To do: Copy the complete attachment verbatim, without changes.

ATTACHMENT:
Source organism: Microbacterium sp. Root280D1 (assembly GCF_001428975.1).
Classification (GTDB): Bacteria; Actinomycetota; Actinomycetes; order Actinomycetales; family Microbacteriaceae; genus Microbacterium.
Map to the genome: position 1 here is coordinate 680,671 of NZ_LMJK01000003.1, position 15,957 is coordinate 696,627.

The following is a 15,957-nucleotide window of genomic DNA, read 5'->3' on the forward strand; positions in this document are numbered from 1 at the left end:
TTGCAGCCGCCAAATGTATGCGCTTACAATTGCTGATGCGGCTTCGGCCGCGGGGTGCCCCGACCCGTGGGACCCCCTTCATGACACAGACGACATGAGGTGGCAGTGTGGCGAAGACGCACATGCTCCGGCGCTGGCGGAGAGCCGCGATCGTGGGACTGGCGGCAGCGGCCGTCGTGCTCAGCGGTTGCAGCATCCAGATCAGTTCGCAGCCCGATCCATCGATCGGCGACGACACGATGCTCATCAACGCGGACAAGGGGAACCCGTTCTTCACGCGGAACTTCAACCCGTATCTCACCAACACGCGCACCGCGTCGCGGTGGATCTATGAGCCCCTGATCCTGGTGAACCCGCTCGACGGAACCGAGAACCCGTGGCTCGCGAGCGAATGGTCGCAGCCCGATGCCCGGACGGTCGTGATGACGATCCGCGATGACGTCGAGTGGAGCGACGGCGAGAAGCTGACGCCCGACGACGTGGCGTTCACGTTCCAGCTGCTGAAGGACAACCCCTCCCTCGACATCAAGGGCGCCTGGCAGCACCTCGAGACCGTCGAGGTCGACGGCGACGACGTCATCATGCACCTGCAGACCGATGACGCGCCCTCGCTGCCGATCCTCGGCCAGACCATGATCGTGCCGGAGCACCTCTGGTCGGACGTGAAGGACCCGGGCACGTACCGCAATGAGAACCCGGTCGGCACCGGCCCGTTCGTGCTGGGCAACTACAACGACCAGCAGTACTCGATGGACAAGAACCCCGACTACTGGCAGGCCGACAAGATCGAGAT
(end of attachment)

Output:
Source organism: Microbacterium sp. Root280D1 (assembly GCF_001428975.1).
Classification (GTDB): Bacteria; Actinomycetota; Actinomycetes; order Actinomycetales; family Microbacteriaceae; genus Microbacterium.
Map to the genome: position 1 here is coordinate 680,671 of NZ_LMJK01000003.1, position 15,957 is coordinate 696,627.

The following is a 15,957-nucleotide window of genomic DNA, read 5'->3' on the forward strand; positions in this document are numbered from 1 at the left end:
TTGCAGCCGCCAAATGTATGCGCTTACAATTGCTGATGCGGCTTCGGCCGCGGGGTGCCCCGACCCGTGGGACCCCCTTCATGACACAGACGACATGAGGTGGCAGTGTGGCGAAGACGCACATGCTCCGGCGCTGGCGGAGAGCCGCGATCGTGGGACTGGCGGCAGCGGCCGTCGTGCTCAGCGGTTGCAGCATCCAGATCAGTTCGCAGCCCGATCCATCGATCGGCGACGACACGATGCTCATCAACGCGGACAAGGGGAACCCGTTCTTCACGCGGAACTTCAACCCGTATCTCACCAACACGCGCACCGCGTCGCGGTGGATCTATGAGCCCCTGATCCTGGTGAACCCGCTCGACGGAACCGAGAACCCGTGGCTCGCGAGCGAATGGTCGCAGCCCGATGCCCGGACGGTCGTGATGACGATCCGCGATGACGTCGAGTGGAGCGACGGCGAGAAGCTGACGCCCGACGACGTGGCGTTCACGTTCCAGCTGCTGAAGGACAACCCCTCCCTCGACATCAAGGGCGCCTGGCAGCACCTCGAGACCGTCGAGGTCGACGGCGACGACGTCATCATGCACCTGCAGACCGATGACGCGCCCTCGCTGCCGATCCTCGGCCAGACCATGATCGTGCCGGAGCACCTCTGGTCGGACGTGAAGGACCCGGGCACGTACCGCAATGAGAACCCGGTCGGCACCGGCCCGTTCGTGCTGGGCAACTACAACGACCAGCAGTACTCGATGGACAAGAACCCCGACTACTGGCAGGCCGACAAGATCGAGAT